The new defense budget: what you need to know
The budget agreement finally reached by Congress last Friday provides around $700 billion for national defense in fiscal years 2018 and 2019, an allocation in line with President Trump's 2019 budget request, released by the OMB this morning.
Here's what you need to know about that spending:
- The defense budget is big, about the same size as the entire Swiss economy. It consumes over half of discretionary spending, though only about 16 percent of the total budget (including Social Security, Medicare and other programs). But the expenditure is not unreasonable: Not only is the U.S. military the finest fighting force in the world, with over 2 million men and women on active duty or in the National Guard or Reserves, it also has components that are basically a health care company, a global supply chain outfit, and a sizable retail operation.
- While it's true that the United States spends more on defense than the next eight countries combined, global leadership — and the benefits that accrue to the American people — does not come cheap. U.S. military might ensures that the other expressions of U.S. power (diplomatic, economic, social) operate from a position of strength. As China and Russia challenge this order by violating the territorial integrity of neighboring countries, meddling in foreign elections, and attempting to limit freedom of navigation, it's more important than ever to maintain our edge.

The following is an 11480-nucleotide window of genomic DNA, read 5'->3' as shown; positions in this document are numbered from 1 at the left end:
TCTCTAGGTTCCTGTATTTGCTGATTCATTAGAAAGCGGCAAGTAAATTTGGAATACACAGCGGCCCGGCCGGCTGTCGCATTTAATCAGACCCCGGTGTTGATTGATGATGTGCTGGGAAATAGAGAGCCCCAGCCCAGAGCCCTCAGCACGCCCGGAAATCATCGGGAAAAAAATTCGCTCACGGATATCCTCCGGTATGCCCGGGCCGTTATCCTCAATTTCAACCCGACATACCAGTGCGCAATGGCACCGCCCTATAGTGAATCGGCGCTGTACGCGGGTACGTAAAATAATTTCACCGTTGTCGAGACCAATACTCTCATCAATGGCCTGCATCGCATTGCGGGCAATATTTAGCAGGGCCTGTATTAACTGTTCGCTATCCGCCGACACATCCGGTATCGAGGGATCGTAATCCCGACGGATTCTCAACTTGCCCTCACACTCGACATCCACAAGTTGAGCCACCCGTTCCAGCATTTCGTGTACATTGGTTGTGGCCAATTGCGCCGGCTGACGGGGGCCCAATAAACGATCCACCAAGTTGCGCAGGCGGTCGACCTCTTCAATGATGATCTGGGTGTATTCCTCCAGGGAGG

- The unpredictability in defense budgets, caused by erratic Congressional dealmaking, is harmful in and of itself. The new deal will bring some badly needed stability and a substantial funding increase, but even still it will not achieve the force structure growth the President promised on the campaign trail — nor should it, given the many other worthy and pressing priorities facing the federal government, and the expected decrease in federal revenue that will result from the recent tax cuts.
The bottom line: With good stewardship, these resources can ensure the U.S. has the military capability and readiness to underwrite global leadership.
Go deeper: More defense budget analysis from CNAS.
Susanna V. Blume, a former Pentagon staffer, is a fellow at the Center for a New American Security.